Peter Bradd: They could certainly earn a lot more money working in corporate Australia. It’s hard, it’s certainly rewarding, but people were investing years of their lives and I can rattle off hundreds of people that have invested a lot of their time in the Startup Ecosystem because they were passionate about it. And so again, you need that commitment and passion if you were to try and do something in the region’s, similar commitment and passion, which is there. So I think that’s, probably some key thoughts on the regions.

Will Tjo: Yeah, absolutely. Could you name a couple of those volunteers that have helped drive the Australian ecosystem to where it is today?

Peter Bradd: Yeah, well there’s just too many to name, so I’ll name some people that I think have been important on my journey.

Will Tjo: Mm [affirmative].

Peter Bradd: And so with Fishburners, we had Pete Davidson and Mike Casey were really important, but there were others, original directors, [Matt Cameron] , [David Vanderberg] . There were lots of people that were involved in Fishburners that contributed to the community. [Brett Fox] is a really good example of somebody, [Tendora Shelly] , who came in as a university student into Fishburners. She worked with Fishburners for a very, very long time and became CEO of Fishburners before she moved to the states. She contributed a huge amount of time to the startup ecosystem and probably isn’t well known or called upon, which I thinks something that Australia needs to become better at doing. With StartupAUS, there was to so many people involved, there was 50 people that started StartupAUS in the first community event, [Bill Barty] , [Allan Noble] and myself put our hands up to be founding directors.

Peter Bradd: And I put my hand up to be the initial CEO, but there were tons of people involved, I suppose, [Sally Ann Williams] is probably somebody that was heavily involved more than most people. But again, probably didn’t get credit or a like for it. Stepping away from those people you’ve got all the media that were involved, all the journalists that are writing about startups and what we are doing in communities. You’ve got all the people that are supporting the ecosystem. So people talk about the leaders and feeders in startup ecosystems. So people that have dedicated their entire businesses to supporting startups. So I met [Shar] at startup accounting, people like that. There’s just been too many to count.

Peter Bradd: And I think one of the, not tragic things, but I’ve learned a lot from listening to this series of people that have been along the journey, but they’ve seen it from different perspectives. I think it’s really, really great that you guys, again, are doing this because I’ve certainly learned a lot from hearing different people’s, similar timeline, but what was their view on what was going on? I think it’s really, really important and I could talk for half an hour, just listing people that have been involved in the tech starup ecosystem. And I’ve only really spoken about Sydney. There’s people all over Australia that did the equivalent thing.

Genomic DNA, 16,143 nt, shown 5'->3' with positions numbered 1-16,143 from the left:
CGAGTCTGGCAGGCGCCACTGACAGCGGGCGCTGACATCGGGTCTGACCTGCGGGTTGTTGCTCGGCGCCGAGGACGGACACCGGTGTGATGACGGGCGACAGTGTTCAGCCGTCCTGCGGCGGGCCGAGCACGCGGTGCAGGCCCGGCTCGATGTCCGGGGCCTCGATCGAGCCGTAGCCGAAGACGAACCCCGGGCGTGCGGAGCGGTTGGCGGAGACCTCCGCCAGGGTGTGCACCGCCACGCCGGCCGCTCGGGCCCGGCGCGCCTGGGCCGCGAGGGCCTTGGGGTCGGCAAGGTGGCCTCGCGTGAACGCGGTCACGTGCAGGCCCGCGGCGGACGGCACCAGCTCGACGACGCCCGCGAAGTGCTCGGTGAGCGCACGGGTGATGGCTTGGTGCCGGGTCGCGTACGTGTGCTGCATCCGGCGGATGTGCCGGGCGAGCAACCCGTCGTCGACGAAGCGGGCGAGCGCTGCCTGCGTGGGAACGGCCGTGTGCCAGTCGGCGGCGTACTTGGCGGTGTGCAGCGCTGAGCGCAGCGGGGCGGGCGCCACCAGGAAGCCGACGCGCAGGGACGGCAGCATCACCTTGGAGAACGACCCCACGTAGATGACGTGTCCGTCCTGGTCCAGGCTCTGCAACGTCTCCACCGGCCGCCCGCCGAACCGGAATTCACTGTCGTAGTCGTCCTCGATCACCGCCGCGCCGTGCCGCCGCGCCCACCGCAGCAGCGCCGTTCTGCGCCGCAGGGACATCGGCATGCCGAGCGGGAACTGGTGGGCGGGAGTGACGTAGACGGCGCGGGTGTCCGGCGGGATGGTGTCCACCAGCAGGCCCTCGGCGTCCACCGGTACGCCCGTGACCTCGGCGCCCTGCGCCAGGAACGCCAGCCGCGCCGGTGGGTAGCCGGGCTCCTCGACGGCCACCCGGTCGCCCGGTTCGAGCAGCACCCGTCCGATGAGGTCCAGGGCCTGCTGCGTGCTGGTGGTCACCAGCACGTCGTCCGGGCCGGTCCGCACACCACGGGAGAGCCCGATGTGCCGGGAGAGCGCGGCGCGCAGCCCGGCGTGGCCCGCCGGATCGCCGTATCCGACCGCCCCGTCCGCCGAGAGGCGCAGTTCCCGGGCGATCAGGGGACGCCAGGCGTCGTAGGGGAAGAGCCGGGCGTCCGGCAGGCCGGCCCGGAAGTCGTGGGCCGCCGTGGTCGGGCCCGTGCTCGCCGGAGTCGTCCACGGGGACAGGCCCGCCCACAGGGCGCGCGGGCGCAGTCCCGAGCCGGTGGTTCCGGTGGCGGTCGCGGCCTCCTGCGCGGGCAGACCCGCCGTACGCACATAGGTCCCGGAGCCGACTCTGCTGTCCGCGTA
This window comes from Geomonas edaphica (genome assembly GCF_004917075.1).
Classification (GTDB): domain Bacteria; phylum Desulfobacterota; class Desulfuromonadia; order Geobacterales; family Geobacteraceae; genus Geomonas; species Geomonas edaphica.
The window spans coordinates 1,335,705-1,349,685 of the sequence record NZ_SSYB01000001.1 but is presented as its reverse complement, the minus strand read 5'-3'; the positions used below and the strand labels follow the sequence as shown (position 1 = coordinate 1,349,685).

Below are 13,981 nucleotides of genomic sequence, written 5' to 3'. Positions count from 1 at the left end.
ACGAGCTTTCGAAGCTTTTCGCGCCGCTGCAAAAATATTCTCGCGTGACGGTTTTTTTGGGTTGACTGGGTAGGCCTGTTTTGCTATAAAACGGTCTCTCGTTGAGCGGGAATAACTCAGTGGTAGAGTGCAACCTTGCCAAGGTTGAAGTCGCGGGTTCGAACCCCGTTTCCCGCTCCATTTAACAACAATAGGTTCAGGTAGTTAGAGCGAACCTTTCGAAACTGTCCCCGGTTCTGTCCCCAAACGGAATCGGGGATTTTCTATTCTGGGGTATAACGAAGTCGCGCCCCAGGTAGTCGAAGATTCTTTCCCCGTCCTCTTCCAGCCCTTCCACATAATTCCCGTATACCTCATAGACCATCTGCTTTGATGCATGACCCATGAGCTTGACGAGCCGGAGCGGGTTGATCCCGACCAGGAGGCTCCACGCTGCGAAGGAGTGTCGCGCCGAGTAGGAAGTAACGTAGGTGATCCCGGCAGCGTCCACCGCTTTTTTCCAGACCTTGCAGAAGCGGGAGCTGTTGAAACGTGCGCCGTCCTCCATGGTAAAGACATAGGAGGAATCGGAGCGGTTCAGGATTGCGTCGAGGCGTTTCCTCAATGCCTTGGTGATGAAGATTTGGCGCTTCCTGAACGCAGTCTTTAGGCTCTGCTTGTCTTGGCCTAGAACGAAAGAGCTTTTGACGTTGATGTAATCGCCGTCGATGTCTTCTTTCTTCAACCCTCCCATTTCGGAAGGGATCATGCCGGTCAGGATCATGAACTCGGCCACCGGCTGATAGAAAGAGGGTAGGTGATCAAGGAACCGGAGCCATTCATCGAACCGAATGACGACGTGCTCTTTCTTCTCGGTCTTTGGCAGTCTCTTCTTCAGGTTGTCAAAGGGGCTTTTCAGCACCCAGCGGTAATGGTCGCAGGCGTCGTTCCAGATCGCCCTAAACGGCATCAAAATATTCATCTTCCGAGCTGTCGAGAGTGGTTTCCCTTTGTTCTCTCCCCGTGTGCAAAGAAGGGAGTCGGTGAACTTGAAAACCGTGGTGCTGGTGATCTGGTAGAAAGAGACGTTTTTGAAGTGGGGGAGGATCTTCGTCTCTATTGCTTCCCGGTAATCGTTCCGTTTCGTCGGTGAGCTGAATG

Will Tjo: Yeah. I couldn’t agree more. Listening to all the stories is absolutely awe-inspiring. It makes you realize that there’s a lot more depth than you initially thought. It’s that iceberg analogy what you thought that you knew a little bit, but then there’s a whole huge part that you didn’t really explore. That was for me anyway, listening to the stories.

Peter Bradd: Yeah. And I think one of the most interesting things is just people have very different perspectives and it’s your view on truth.

Will Tjo: Yeah.

Peter Bradd: Everyone saw what was going on from their own perspective. And even if you were to ask 10 people about the history of Fishburners, they’d probably all give you different stories. Based on what was important to us at the time or what we saw. And I think it’s really important to get those stories so that you can start to understand and again, help accelerate the ecosystems. If we can codify it means it can be replicated or learnt from. And that’s one of the main things I think this podcast is really helping people to learn how communities are created.

Peter Bradd: When I started Fishburners as an initial CEO, I didn’t do a course on how to run a co-working space. I didn’t do a course on community management-

Will Tjo: Mm [affirmative].

Peter Bradd: When I was the initial CEO of the StartupAUS I’d never done any work in running a political lobbying business, I didn’t know any of that. We just had to learn it and it was people around us, the teams that taught us and we worked it out together. But if we can codify it and it can be now, there’s many books have been written on it, many people have studied it and can learn and replicate, which I think will just speed things up again.

Will Tjo: Yeah, definitely. So Peter, as you know, what we’re trying to do in the series is just document as accurately as possible, the history of our ecosystem. And we’re aiming to reach all corners from policy makers, academics, founders, investors. Is there anything that we haven’t spoken about today that you believe that they need to hear?